Will Trump’s wall work?



By all accounts, it appears that President Trump is proceeding with his signature policy of building a wall between the United States and Mexico. As such, it’s worth asking whether walls are an effective security measure to begin with.

In a recent interview, President Trump cited the success of Israel’s border wall:

‘All you’ve got to do is ask Israel. They were having a total disaster coming across and they had a wall. It’s 99.9 percent stoppage’.

In response, Israeli Prime Minister Benjamin Netanyahu tweeted:

‘President Trump is right. I built a wall along Israel’s southern border. It stopped all illegal immigration. Great success. Great idea’.

However, this is only part of the picture. In his tweet, Netanyahu refers to the wall that Israel built along sections of its border with Egypt. This wall was built in 2013 to curb the influx of people fleeing from Sudan and Eritrea and travelling to Israel through Egypt’s Sinai Desert. But this is not the only barrier Israel has built to keep people out and, while Netanyahu may have explicitly referred to this wall, it’s unclear that President Trump was referring to the same one.

Israel has also built varying degrees of walls and fences around Gaza and the West Bank. Israel’s security fence along the West Bank was built in 2000 during the Second Intifada, after more than 900 Israelis were murdered in terrorist attacks. As such, Israel argues that there is ‘a clear correlation between the construction of the fence and a drop in the number of terrorist attacks’, with numbers falling from 135 terrorist attacks in 2002 to only nine in 2012.

However, Israel’s intelligence and army have also stated that the reduction is not from the wall itself, but can mainly be attributed to increased intelligence and operations. Whilst the fence does make it harder for Palestinians to enter Israeli cities, terrorists are still able to exploit its gaps. Critics argue that the fence did not prevent the recent spate of stabbing terror attacks carried out by West Bank Palestinians, and they also point to the tens of thousands of Palestinians who regularly scale over or crawl through gaps in the wall to work illegally in Israel.

For these critics, the wall is cast as a security theatre, meaning an action ‘taken by governments in order to make citizens feel safer because they can “see” something is being done, even when that action makes an almost entirely negligible contribution’ to overall security. Alternatively, the wall is seen as a method of annexing West Bank territory by Israel.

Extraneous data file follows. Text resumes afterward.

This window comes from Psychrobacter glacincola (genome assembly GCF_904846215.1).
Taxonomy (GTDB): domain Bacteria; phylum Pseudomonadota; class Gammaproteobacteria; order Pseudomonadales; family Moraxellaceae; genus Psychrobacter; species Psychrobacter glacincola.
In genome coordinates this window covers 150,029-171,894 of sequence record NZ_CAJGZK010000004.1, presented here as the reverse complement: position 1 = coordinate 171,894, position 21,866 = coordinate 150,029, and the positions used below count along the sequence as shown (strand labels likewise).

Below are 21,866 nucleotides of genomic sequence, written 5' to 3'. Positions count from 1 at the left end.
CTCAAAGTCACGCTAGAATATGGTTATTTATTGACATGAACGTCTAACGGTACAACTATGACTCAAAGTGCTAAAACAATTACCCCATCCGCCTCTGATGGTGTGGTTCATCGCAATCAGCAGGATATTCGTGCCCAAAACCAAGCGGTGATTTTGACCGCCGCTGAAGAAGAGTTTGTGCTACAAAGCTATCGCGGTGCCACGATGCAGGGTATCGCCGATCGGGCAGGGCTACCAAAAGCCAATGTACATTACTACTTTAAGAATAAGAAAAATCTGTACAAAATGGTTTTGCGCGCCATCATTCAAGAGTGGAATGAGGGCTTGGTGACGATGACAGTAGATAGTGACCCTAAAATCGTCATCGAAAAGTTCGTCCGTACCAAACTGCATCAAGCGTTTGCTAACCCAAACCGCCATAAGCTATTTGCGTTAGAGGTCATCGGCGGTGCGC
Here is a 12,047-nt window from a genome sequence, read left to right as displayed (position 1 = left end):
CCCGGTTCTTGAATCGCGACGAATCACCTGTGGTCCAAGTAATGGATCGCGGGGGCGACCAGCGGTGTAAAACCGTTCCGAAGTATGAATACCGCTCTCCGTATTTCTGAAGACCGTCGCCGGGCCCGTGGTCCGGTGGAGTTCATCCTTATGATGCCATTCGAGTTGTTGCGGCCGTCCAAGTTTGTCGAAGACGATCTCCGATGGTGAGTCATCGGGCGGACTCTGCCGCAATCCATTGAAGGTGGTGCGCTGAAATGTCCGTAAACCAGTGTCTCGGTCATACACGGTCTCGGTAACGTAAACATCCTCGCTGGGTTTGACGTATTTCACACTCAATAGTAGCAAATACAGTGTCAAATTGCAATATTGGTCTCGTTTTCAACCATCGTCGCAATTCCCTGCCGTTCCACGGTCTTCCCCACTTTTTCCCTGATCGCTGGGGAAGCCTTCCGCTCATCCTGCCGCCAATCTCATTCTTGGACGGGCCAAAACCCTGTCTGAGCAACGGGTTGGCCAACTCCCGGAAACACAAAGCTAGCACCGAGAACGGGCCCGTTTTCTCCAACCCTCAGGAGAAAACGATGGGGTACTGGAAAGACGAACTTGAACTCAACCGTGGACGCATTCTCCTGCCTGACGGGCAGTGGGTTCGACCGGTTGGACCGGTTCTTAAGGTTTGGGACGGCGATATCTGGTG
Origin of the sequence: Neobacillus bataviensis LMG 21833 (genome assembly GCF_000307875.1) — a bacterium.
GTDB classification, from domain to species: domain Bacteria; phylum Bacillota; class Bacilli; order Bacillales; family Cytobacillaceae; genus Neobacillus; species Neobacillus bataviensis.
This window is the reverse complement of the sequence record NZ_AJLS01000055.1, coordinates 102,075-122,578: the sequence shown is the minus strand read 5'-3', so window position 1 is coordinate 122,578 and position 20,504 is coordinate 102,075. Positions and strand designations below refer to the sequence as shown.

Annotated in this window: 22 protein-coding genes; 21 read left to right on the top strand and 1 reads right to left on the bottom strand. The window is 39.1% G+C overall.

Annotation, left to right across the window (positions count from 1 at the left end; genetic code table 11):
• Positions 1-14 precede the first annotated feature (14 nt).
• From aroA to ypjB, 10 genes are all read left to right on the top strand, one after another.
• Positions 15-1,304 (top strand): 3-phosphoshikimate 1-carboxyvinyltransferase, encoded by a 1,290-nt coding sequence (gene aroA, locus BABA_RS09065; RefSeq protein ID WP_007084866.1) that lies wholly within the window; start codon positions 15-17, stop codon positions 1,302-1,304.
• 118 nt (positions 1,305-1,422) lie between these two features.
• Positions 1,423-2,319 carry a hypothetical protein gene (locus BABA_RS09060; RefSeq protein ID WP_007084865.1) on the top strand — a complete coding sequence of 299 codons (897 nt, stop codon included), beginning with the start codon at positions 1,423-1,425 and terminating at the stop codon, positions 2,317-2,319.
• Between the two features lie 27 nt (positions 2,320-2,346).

In addition, Israel’s wall falls short on security by another account. Israel and the Palestinian Authority signed an agreement that ‘the security fence erected by Israel around the Gaza Strip shall remain in place’ as part of the Oslo Accords. During the Second Intifada, the wall was torn down by Palestinians. However, even after it was subsequently rebuilt, thousands of missiles have been fired at Israeli civilian centres over the top of the wall. Moreover, Hamas built tunnels underneath the wall into Israel, with the ostensible purpose of attacking or kidnapping Israeli targets.

It should be noted that not only Israel, but also Egypt and Lebanon have built walls to protect against Palestinians. In the case of Egypt, a sophisticated tunnel network ran underneath the border for many years, which at one point included the smuggling of lions and monkeys for a local zoo. Since the Arab Spring, Egypt has shut down many of these tunnels, and has also created a ‘buffer zone’ by illegally demolishing thousands of houses and forcefully evicting their residents. In Lebanon, a wall has been built around the country’s largest Palestinian refugee camp ‘to stop the infiltration of terrorists’.

While it’s often raised in the media, Israel’s security wall is not without precedent. In 1989, India built a wall hundreds of kilometres long through Jammu and Kashmir, despite 80% of this route covering disputed territory. More recently, throughout the Syrian refugee crisis, many European nations have built walls to keep people out.

The United States itself already has in place a comprehensive network of security walls and fences. President Trump’s authority to extend this along the entire border comes from the 2006 Security Fence Act which received bipartisan support at the time, including from then Senator Hilary Clinton. The existing fence cuts through private property, and critics of the wall point out that the land along the Texas border also belongs to private citizens. Trump’s wall will also not be immune to the other issues faced by walls around the world: people climbing over or tunnelling under. In fact, since 1990, more than 200 tunnels have been found underneath the US-Mexico border.

As Christopher Wilson the deputy director of the Mexico Institute at the Wilson Center has argued, ultimately a wall on its own can only ever be but one part of a solution. Whether or not the proposed US-Mexico wall is only security theatre remains to be seen, but two things appear to be clear. First, the wall is a ‘nice one-liner and it sells well’. Second, building a wall is symbolic, both as a signal to international leaders and, for many, as an item of ‘division, fear, and detachment’.

Shmuel Levin is the International Security Fellow for Young Australians in International Affairs.

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